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Thanks for all the fish!

By Shane Graber - Posted May 03, 2012 11:00 AM
How a local group of bottlenose dolphins coordinates fishing activities with local fishermen.
Thanks for all the fish!

A dolphin herds mullets toward a fisherman in Laguna, Brazil. Photo by Fábio Daura-Jorge.

Every fall the fishers of Laguna, Brazil cast their nets in the local lagoon hoping to capture small silver fish called mullets.  Normally net fishing is a hit or miss endeavor. However these fishermen have an aquatic ally: a group of local bottlenose dolphins (Tursiops truncatus). What happens is the dolphins in this lagoon herd mullets toward local fishermen and with a characteristic head or tail slap indicate when the fishermen should cast their nets. When the nets are pulled up, they are writhing with mullets. Capturing fish in this way is apparently a sight to behold and without these helpful dolphins, the fishermen would have a much harder time catching the same amount of fish. This coordinated fishing activity has happened for generations and begs the question: why would a group of dolphins help humans with fishing and what benefit are the dolphins receiving from this behavior?

A group of researchers led by Fábian Daura-Jorge wondered these exact questions and detailed their findings yesterday in in the journal Biology Letters.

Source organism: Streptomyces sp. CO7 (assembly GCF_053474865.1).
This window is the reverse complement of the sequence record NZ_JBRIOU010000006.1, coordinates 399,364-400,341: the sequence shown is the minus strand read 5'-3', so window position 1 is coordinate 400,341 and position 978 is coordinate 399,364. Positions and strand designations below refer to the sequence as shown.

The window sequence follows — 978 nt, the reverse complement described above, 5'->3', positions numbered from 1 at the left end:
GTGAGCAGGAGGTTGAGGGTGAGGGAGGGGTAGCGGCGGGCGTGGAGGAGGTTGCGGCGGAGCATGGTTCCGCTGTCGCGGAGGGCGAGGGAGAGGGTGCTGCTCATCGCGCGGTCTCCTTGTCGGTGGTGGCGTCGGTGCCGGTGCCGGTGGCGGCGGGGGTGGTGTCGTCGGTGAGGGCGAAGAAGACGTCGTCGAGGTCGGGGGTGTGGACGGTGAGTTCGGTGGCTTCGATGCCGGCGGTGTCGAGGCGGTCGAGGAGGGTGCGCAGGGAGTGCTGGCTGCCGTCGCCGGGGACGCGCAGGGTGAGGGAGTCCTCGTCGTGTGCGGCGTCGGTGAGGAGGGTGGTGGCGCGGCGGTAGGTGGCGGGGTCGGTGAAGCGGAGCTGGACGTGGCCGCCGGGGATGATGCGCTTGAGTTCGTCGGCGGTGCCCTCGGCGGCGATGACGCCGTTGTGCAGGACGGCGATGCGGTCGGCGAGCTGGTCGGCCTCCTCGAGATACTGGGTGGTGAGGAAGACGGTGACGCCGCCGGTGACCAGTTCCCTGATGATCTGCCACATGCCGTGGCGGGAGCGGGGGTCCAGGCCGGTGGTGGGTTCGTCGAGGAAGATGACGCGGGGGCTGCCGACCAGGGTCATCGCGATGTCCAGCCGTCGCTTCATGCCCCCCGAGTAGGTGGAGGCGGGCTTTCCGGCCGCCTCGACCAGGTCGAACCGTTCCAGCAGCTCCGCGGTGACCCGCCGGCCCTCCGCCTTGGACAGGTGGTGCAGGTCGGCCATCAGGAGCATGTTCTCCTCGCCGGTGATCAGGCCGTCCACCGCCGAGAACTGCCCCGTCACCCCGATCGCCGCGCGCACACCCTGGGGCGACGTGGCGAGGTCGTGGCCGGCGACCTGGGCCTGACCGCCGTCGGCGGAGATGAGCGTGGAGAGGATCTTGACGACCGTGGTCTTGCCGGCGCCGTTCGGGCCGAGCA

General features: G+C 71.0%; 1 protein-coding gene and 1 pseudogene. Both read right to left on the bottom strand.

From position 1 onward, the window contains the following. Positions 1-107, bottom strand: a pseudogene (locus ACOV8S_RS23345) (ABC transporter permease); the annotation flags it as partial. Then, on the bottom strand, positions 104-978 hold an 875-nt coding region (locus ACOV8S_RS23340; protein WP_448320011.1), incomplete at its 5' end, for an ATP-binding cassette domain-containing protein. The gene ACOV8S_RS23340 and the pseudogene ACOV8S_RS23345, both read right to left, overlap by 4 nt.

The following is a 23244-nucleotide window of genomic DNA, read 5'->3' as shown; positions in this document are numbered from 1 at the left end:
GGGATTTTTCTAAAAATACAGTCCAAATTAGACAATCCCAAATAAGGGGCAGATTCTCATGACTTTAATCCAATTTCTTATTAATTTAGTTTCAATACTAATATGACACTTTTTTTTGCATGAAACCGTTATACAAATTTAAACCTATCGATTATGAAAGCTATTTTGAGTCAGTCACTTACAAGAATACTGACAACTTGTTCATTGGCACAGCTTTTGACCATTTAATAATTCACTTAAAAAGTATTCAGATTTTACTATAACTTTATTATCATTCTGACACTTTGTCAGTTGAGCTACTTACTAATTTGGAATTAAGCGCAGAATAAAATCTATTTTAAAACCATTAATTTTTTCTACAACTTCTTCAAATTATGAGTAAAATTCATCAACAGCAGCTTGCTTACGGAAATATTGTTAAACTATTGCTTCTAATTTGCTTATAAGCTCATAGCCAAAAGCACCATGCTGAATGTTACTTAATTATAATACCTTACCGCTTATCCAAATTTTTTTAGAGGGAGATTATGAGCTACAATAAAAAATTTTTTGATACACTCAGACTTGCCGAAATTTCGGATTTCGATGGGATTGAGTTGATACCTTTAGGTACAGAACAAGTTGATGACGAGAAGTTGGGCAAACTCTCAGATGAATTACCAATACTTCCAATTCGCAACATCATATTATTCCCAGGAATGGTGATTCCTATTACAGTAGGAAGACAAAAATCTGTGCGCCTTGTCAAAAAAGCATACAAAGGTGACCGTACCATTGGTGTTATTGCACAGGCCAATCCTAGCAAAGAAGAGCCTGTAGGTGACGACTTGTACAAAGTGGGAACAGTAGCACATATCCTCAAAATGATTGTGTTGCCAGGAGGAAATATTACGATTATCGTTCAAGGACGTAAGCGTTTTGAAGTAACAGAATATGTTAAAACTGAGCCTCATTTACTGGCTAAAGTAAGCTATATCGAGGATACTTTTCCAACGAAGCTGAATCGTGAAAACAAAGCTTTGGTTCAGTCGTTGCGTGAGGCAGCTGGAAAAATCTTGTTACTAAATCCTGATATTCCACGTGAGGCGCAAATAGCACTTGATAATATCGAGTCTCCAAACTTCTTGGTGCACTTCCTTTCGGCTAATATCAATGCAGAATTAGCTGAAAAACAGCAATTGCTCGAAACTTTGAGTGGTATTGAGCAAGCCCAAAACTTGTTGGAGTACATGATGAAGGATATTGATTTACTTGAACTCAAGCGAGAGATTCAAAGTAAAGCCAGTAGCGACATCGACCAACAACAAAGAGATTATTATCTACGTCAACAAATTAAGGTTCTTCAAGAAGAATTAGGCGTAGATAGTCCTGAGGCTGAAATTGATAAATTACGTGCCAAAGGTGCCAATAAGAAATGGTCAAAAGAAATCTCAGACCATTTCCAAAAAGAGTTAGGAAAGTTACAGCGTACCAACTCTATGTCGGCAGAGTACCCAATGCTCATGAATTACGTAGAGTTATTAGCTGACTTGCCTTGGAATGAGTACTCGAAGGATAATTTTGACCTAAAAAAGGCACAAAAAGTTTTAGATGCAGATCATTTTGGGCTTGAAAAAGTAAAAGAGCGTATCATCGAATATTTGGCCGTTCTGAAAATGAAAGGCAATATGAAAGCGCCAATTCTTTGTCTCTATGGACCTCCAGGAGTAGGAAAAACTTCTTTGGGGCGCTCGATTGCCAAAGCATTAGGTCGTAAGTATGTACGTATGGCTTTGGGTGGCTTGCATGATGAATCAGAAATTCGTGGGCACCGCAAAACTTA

The scientists learned that not all of the lagoon's dolphin population take part in the coordinated fishing activities. Only one-third of the local dolphin population of 50 actively help. The other two-thirds hang back and do not participate in the herding behavior. Daura-Jorge's group learned that the dolphins that exhibited this coordinated behavior also tended to have more close associations together leading the researchers to speculate that the helpful fishing behavior is, in fact, a learned behavior.

Dolphins with tighter bonds, [Fábian Daura-Jorge] explains, might be more inclined to pick up each other's unique behavior. Dolphins and their close relatives certainly can swap unique behaviors from animal to animal, scientists say. Young dolphins living in Australia's Shark Bay, for instance, learn from their mothers how to cover their noses with dead sponges—a nifty trick that keeps them from getting scraped.

During the course of the study, mother dolphins in this group were also observed to nudge their young toward mullet suggesting that the mothers were trying to teach their young how to coordinate fishing tactics.

Nevertheless, the coordinated fishing tactics between the bottlenose dolphins and fishermen are vitally important as without this helpful relationship, the fishermen could not make a living from fishing.

(via Science)

Author: Shane Graber
Location: Indiana

Shane has kept saltwater tanks for the last 12 years, is a research scientist, lives in northern Indiana, and is a proud Advanced Aquarist staffer.


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